Nothing bonds a couple like welcoming a new little soul into the world together, but, not all couples see eye to eye when it comes to cloth diapering. If your partner isn’t convinced, here are a few pointers to help move the discussion along from one of our cloth diaper experts and Kanga Care Guest Bloggers, Marie-Etta Collins of CheerfulHomemaker.com!
I was pregnant with my son when the topic of cloth diapers came up. We were planning for me to stay at home and were looking for ways to save money. I was not familiar with cloth diapers but was pleasantly surprised to see how modern and simple they looked. I was sold. There was only one little problem, my husband was not on board.
Like a lot of people, my husband had his reservations:
- Would this really save us money?
- Were they really as easy to use as disposables?
- And most importantly: What about the poop?
Here are some common misconceptions about cloth diapers:
MYTH: Cloth diapers are more difficult to use than disposables.
FACT: Modern cloth diapers are just as simple to use as disposable diapers.
Cloth diapers have come a long way since the days of plastic pants and diaper pins. These days, the variety of styles available boggles the mind! You can use everything from prefolds and covers to all-in-ones, like this super easy to use Lil Joey pictured above. If you go with something like a Rumparooz pocket diaper or all-in-one, changing your baby’s diaper is as easy as disposables!
The wash and care of cloth diapers is simple, too. Since they don’t have any weird-smelling chemicals like disposables, since solid waste is flushed and since you don’t have to wait a week for the trash to be picked up, cloth diapering ensures that odor is not an issue. If you do have odor issues, just toss them in the wash; problem solved! Anyone who has a newborn knows that doing a load of laundry is significantly easier than getting everyone out of the house to go buy more disposables!
My in-laws used cloth diapers on my husband and his sister. All he knew about were prefold diapers and plastic pants. He was flabbergasted when I showed him images of modern cloth diapers. All his life he had heard that cloth diapers were disgusting and a pain to use and here was proof that he was wrong.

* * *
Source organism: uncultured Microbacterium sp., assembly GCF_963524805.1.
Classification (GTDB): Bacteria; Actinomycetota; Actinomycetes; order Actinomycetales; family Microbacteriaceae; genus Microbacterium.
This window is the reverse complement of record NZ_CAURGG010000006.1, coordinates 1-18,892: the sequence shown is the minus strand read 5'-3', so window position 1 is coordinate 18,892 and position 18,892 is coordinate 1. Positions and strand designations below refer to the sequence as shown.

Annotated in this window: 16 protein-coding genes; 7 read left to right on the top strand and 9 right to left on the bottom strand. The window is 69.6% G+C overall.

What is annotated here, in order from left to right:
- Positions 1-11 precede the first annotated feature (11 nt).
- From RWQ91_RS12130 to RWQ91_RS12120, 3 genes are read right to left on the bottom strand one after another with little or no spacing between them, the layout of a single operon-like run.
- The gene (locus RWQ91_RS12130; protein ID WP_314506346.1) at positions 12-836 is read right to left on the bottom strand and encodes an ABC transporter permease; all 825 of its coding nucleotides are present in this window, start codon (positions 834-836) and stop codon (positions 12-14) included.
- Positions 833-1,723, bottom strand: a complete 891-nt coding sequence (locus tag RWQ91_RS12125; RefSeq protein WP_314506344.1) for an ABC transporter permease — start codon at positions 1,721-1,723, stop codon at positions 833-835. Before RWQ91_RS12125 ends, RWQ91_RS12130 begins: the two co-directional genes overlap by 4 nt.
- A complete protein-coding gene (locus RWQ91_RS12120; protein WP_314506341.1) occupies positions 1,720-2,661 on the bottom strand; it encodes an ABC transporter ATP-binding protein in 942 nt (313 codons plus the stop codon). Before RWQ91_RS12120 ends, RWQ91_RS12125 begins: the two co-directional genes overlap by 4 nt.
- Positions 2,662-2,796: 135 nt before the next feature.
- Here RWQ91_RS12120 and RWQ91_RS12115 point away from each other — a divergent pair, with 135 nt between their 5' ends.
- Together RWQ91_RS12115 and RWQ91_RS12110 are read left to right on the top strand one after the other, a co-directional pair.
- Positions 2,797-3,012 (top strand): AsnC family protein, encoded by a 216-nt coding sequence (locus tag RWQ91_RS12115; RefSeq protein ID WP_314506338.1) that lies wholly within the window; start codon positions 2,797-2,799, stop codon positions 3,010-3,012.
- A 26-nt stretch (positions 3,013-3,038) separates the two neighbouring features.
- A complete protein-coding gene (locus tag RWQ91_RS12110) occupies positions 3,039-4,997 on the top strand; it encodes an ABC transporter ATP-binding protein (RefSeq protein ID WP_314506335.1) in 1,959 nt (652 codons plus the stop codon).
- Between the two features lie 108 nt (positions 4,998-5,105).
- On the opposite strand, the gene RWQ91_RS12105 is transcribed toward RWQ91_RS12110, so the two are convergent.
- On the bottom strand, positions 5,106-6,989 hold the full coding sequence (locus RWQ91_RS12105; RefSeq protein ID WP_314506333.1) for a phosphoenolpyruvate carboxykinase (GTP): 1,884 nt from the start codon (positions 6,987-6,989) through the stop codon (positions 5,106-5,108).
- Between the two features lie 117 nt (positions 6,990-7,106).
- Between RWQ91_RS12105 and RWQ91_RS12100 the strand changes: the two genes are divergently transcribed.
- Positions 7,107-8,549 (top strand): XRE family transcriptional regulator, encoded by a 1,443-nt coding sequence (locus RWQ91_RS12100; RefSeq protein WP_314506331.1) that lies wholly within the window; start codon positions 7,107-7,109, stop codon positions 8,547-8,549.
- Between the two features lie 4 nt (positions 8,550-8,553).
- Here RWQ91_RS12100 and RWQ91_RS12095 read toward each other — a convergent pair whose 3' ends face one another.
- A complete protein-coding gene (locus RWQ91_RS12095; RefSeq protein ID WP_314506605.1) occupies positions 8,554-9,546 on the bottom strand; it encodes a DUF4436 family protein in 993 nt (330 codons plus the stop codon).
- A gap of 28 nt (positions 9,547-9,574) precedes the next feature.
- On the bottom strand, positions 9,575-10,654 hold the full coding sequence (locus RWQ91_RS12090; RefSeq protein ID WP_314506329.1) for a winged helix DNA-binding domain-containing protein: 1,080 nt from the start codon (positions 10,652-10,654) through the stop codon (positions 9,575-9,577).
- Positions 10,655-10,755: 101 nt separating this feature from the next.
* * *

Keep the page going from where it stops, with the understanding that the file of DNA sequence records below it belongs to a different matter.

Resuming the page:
MYTH: Cloth Diapers are expensive.
FACT: Cloth diapers offer significant savings over their disposable counterparts.
At first glance, seeing each cloth diaper’s individual cost each can seem a bit daunting. After all, you need quite a few; 24 is the recommended number. Spending $500+ at once for diapers can be a bit overwhelming. If you use disposables, you will spend well over $1600 by the time you potty train your child, meaning, per child in cloth, you can save over $1000. If you use your cloth diapers for more than one child, the savings are increased.
We talked about using cloth diapers early on and were able to buy a few diapers at a time. While I was still working, I would take a little out of each paycheck and put it toward purchasing cloth diapers. Whenever I came across a great deal, I would use the money to make the purchase. By the time our son was born, we had a full stash of diapers. By purchasing a few at a time, we never had to use a huge chunk of our paycheck for them.
You can also create a registry or ask your family and friends to help you buy your cloth diaper stash instead of buying you dozens of receiving blankets and cute outfits that will only git for a couple weeks, anyway!
MYTH: You have to touch poop.
FACT: Poop happens.
If you spend any time changing diapers, it’s likely that you will get poop on yourself at some point. This is a simple fact of parenting. It does not matter if you are using cloth diapers or disposables. Having experience with both kinds of diapers, I actually get poop on myself much less often with cloth diapers. Also, blow outs are almost non-existent with cloth diapers, whereas they are a fairly common occurrence for kids in disposables. For more on this pressing topic, see our post, “What About the Poop?!”
Cleaning the solid waste off of diapers does not have to be messy either. Many companies sell sprayers (pictured above) that attach directly to your toilet. This allows you to direct the mess into the toilet where it belongs without having to stick your hand into the bowl.
In the end, I was able to convince my husband to give cloth diapers a shot after telling him about all of the money we would save. That, and the promise that he would never have to wash diapers. It took him a while to warm up to the idea, but now he tells people how great they are!
If your partner has objections, sit down and talk with them. Visit a cloth diaper boutique that offers Cloth Diaper 101 classes. Make a list of pros and cons about each kind of diaper and find the right one for you. Ask friends with experience what it is really like to use cloth diapers.
Was your partner skeptical about cloth diapering? Do you have a story of converting a cloth diaper skeptic into a cloth diaper evangelist? We want to hear about it! Share your story in the comments below!